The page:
Hip, groin and pelvis injuries: prevention and treatment (static dynamic and reactive stabilization phase)
Athletes, especially those who take part in dynamic sports (e.g. football, gymnastics, triple jump) will know how frustrating a hip or groin injury can be to shift. Apart from the frustration of re-occurrence if the root cause is not treated, there are a host of hamstrings and lower back injuries that are likely to follow if fundamental changes are not taken.
The static dynamic and reactive stabilization phase:
1. Side lying hip abduction
Client is side lying, with lower leg bent and top leg straight. The top leg is lifted upwards, towards the ceiling. The pelvis remains in neutral and the lower back does not arch or flatten. Complete 10 repetitions.
2. Side lying hip adduction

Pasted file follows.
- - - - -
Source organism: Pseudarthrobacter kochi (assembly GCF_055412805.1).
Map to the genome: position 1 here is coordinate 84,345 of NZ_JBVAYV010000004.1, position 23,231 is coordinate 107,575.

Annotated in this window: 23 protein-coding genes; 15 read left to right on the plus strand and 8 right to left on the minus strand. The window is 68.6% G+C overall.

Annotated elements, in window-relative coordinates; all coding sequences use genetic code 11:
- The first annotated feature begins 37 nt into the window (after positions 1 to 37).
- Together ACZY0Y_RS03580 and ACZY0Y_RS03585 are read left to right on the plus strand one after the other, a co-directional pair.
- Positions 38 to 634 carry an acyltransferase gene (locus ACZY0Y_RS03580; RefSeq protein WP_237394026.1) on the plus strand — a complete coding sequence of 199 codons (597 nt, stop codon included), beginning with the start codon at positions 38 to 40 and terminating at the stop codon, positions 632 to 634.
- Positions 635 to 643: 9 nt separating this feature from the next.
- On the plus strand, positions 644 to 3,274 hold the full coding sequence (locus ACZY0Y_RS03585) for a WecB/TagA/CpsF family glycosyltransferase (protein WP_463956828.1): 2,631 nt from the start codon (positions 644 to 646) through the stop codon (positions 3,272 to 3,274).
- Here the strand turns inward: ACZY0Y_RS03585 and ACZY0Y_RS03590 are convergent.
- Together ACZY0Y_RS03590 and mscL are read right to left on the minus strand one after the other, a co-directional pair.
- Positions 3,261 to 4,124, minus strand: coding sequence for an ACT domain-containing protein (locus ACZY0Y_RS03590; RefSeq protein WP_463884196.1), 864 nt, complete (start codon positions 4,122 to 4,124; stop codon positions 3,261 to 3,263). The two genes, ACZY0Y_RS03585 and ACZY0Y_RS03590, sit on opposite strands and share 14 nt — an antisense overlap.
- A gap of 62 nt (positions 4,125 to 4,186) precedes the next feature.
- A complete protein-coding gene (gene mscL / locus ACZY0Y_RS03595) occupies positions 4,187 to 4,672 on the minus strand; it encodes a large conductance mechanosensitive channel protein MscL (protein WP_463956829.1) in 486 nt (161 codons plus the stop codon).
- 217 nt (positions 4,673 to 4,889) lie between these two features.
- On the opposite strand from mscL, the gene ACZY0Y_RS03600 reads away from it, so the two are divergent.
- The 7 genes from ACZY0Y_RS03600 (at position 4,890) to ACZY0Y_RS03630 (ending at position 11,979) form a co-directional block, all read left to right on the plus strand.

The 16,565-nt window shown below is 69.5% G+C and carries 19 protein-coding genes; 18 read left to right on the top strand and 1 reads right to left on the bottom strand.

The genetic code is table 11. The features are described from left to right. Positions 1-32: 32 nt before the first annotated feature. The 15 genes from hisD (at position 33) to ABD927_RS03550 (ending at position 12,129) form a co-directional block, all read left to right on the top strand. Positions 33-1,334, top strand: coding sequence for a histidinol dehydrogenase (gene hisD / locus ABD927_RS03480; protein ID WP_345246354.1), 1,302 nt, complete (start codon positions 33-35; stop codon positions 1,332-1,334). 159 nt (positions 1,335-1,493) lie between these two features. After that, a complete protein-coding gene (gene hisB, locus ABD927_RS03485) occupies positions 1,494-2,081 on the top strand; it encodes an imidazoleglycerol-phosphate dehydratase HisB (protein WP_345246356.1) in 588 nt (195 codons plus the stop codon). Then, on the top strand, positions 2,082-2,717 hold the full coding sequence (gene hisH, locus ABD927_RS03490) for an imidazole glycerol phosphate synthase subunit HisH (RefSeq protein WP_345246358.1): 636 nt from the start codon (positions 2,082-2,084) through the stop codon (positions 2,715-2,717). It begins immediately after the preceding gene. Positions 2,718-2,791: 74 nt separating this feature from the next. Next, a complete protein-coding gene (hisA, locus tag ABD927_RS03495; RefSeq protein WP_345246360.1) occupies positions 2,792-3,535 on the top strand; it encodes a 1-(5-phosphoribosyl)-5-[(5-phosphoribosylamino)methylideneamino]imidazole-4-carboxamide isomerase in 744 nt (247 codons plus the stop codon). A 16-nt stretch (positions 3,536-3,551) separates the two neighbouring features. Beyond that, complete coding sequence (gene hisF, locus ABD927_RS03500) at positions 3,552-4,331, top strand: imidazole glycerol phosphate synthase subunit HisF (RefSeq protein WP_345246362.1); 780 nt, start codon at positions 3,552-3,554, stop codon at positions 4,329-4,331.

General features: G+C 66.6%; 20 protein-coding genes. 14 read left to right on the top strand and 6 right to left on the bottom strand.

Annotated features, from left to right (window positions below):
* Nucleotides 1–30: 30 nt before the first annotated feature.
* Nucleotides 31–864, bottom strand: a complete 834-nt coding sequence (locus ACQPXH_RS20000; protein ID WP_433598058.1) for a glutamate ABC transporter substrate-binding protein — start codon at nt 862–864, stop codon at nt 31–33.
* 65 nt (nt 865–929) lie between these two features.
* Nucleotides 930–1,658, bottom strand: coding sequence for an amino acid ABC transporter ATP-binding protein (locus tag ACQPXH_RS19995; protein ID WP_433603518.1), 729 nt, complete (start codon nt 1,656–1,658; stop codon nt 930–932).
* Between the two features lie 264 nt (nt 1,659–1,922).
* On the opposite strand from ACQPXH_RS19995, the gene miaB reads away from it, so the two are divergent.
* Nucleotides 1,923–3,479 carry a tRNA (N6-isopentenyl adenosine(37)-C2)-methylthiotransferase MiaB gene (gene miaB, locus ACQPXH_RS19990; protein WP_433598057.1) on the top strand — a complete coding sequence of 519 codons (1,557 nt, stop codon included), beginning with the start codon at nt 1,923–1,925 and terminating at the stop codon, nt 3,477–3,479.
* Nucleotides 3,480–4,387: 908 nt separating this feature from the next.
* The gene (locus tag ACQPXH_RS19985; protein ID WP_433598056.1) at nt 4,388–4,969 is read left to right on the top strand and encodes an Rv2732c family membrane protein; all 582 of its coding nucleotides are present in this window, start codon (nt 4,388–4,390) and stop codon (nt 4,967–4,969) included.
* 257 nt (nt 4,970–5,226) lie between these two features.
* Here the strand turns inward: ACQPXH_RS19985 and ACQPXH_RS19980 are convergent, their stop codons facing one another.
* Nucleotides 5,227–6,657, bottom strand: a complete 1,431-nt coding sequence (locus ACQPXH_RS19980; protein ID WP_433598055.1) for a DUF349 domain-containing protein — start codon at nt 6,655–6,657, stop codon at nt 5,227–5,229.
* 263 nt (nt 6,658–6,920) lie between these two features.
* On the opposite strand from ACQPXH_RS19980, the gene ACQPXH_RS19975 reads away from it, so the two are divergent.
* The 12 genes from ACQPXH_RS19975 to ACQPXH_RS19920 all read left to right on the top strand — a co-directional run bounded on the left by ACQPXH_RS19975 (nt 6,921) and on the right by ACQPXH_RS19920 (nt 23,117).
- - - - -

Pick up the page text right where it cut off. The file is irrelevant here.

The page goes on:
Lying on your side, with the leg to be exercised lowermost. The hip and knee are straightened and the pelvis is held in neutral alignment. Top leg is rotated and knee bent. Contract abdominals and lift lower leg up towards the top leg.
3. Balancing on swiss ball alternative
4. Wall slide with Swiss ball
Stand with the swiss ball in the lower back against a wall. Feet are positioned shoulder width apart, with knees over the second toe. Contract abdominals by pulling navel upwards and inwards and lower hips. Neutral spine alignment is maintained. Complete 3x 10 repetitions.